When it comes to eCommerce - or commerce in general - as the line between bricks and clicks continues to blur - the number one focus is the customer.
Something we are taught and have been very aware of for a long time, but perhaps slips our minds when it's time to chew over higher profits and market share growth.
Now is more important than ever that the customer's needs stay firmly rooted at the forefront of our minds.
There's always an alternative offered by your competitors just a click away if your experience doesn’t hold up.
Which is why it's now the consumer who drives changes in shopping behavior.
By means of a quick illustration, let's take a quick look at the steady growth of the search term "customer experience" over the last five years, according to Google Trends:
Because of this rising importance of customer experience, and the benefits of repeat purchasing and customer advocacy, it'll come as no surprise that the trends in this article will relate to the customer's shopping experience and the technologies that support it.
But what does customer experience actually mean?
And how do you execute it practically?
In this article, we'll try to answer these questions by taking a look at the rising popularity and significance of unified commerce, the offline experience and consitent brand values.
Here's a list of eCommerce trends for 2020:
- Appreciate the Entire Ecosystem
- A Smooth Customer Journey, Personalized
- Experimentation is The Key
- Human Interation is The Key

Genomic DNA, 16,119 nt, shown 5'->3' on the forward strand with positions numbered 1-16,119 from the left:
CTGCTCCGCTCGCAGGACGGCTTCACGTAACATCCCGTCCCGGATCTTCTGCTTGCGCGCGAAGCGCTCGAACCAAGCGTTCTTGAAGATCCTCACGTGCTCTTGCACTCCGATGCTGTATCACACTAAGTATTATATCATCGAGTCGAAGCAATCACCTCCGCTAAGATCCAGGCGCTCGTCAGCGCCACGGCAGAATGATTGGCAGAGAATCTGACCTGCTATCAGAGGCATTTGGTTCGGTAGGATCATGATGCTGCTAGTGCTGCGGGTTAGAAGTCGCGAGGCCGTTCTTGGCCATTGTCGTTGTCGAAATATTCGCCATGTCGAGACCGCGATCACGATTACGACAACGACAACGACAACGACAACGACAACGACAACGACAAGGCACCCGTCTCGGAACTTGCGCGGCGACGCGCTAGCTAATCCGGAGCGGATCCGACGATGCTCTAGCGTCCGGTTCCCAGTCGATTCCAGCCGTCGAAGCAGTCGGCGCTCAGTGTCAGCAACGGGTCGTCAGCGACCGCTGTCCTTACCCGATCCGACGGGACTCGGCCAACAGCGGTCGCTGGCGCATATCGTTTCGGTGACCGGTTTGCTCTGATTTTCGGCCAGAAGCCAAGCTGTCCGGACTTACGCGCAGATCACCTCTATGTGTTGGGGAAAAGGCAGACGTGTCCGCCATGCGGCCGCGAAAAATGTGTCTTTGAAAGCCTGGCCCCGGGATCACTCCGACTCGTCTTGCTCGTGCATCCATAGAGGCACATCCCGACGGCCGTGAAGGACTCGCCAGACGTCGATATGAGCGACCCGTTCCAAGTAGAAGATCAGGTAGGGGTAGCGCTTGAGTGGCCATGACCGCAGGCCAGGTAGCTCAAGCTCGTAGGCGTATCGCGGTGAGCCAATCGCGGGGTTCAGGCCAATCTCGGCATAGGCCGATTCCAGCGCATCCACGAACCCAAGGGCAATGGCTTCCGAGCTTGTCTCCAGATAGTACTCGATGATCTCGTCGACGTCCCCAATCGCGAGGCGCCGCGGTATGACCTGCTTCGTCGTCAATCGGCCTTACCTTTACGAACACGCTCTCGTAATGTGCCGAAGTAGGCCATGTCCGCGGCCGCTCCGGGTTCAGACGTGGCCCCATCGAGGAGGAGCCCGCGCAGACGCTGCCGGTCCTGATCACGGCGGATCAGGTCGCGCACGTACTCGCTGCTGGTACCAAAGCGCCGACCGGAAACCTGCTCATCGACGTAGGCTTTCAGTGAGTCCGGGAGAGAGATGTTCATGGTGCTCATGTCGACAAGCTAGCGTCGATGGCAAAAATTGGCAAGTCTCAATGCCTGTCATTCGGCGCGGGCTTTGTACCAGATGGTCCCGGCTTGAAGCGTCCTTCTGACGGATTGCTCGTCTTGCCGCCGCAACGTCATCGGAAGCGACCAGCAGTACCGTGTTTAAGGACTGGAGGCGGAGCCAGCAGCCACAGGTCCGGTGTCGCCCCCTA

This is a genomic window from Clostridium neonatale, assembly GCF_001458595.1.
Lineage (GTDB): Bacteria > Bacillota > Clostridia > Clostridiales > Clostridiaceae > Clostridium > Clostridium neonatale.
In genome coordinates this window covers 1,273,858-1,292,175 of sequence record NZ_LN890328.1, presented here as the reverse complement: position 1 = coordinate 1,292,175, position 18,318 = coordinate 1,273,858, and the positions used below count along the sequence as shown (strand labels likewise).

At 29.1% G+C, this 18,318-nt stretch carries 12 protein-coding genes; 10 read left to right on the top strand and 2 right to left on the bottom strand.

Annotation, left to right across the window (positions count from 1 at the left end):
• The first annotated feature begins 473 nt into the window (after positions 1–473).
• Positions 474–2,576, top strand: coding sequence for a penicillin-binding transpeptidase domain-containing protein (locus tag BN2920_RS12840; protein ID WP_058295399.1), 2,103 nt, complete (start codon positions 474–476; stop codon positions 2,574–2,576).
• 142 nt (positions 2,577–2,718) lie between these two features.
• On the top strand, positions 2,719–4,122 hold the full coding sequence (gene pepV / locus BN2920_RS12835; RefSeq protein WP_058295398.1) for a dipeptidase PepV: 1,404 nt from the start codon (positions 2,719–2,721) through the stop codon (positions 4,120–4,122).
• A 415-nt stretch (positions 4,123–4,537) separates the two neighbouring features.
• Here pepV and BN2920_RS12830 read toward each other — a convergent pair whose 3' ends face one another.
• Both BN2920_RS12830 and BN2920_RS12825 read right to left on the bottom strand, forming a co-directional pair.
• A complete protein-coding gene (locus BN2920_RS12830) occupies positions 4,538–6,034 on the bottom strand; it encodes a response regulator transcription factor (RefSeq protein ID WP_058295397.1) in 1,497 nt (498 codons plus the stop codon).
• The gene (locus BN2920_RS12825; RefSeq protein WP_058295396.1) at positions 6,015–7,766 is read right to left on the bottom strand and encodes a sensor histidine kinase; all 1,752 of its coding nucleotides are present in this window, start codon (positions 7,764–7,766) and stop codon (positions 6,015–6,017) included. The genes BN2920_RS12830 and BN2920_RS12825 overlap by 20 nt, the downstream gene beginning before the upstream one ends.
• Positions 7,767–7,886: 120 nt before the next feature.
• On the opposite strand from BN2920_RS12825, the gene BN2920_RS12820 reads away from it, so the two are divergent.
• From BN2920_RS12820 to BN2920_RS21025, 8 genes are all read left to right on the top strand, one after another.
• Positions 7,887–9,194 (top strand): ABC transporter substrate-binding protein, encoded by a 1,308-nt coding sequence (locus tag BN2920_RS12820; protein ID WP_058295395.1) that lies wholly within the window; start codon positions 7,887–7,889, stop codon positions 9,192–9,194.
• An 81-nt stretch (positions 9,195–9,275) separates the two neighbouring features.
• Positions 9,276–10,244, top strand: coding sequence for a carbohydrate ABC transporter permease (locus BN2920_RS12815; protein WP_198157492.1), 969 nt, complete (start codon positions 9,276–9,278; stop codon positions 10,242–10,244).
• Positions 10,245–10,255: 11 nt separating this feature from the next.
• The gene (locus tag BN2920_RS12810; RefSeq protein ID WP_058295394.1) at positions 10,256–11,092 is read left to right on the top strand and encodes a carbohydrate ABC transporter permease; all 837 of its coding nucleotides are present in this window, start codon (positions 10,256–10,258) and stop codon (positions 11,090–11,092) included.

- Offer a Unique Opportunity for Physical Exploration of the Product
- Fast Delivery
- Cross Border Delivery
- Explore New Industries
- Delivery & Returns
- Importance of Brand Story
Deloitte makes it clear: "Consumers are channel-agnostic"
Consumers bounce around different touchpoints whether that's an Instagram ad, a pop-up store or an Alexa search.
To make it more complicated, the number of touchpoints is dramatically increasing, both in terms of availability and customer usage.
Trends in commerce chatbots and immersive technologies like augmented and virtual reality are exciting new ways to break through the noise and reach the customer, but they also add further complexity to this web of touchpoints.
Despite the added intricacies, customers still demand a seamless experience when they decide to hop on and off of the various channels.
A seamless shopping experience is no longer nice to have, but essential.
However, even when companies want to put the focus on new customer interactions, it isn’t easy to break away from the traditional approach.
For the most part, marketing budgets are largely allocated to tried-and-tested channels like offline paid media and offline platforms (think in-store displays, printed in-store media and targeting through coupons based on products that the consumer has previously purchased).
2020 is the year to shift spending from traditional channels to an approach that will delight your digitally fluent shoppers.
[eCommerce trend #1] Appreciate the Entire Ecosystem
In order to truly focus on the customer experience, you need to move away from channel-specific, offline versus online marketing strategy, and instead look at the bigger picture.
Take a look at the end result first, and then zoom into how you can improve each channel and deliver a more powerful and holistic customer experience.
This strategy is exactly why we, and other digital advisors, are noticing a shift in the technologies central to eCommerce.
Businesses have started to build modular platforms, with a focus on customer experience, instead of relying on a single monolithic commerce solution.
A modular platform allows companies to mold their technology to the customer, rather than have their approach decided or limited by the software purchase.
But a unified buying experience isn't the consumer's only wish. They also expect a seller to intimately know them and, if this expectation is not met, they will easily switch to a different brand.
In fact, 77% of consumers demand products and promotions that appeal to their personal tastes.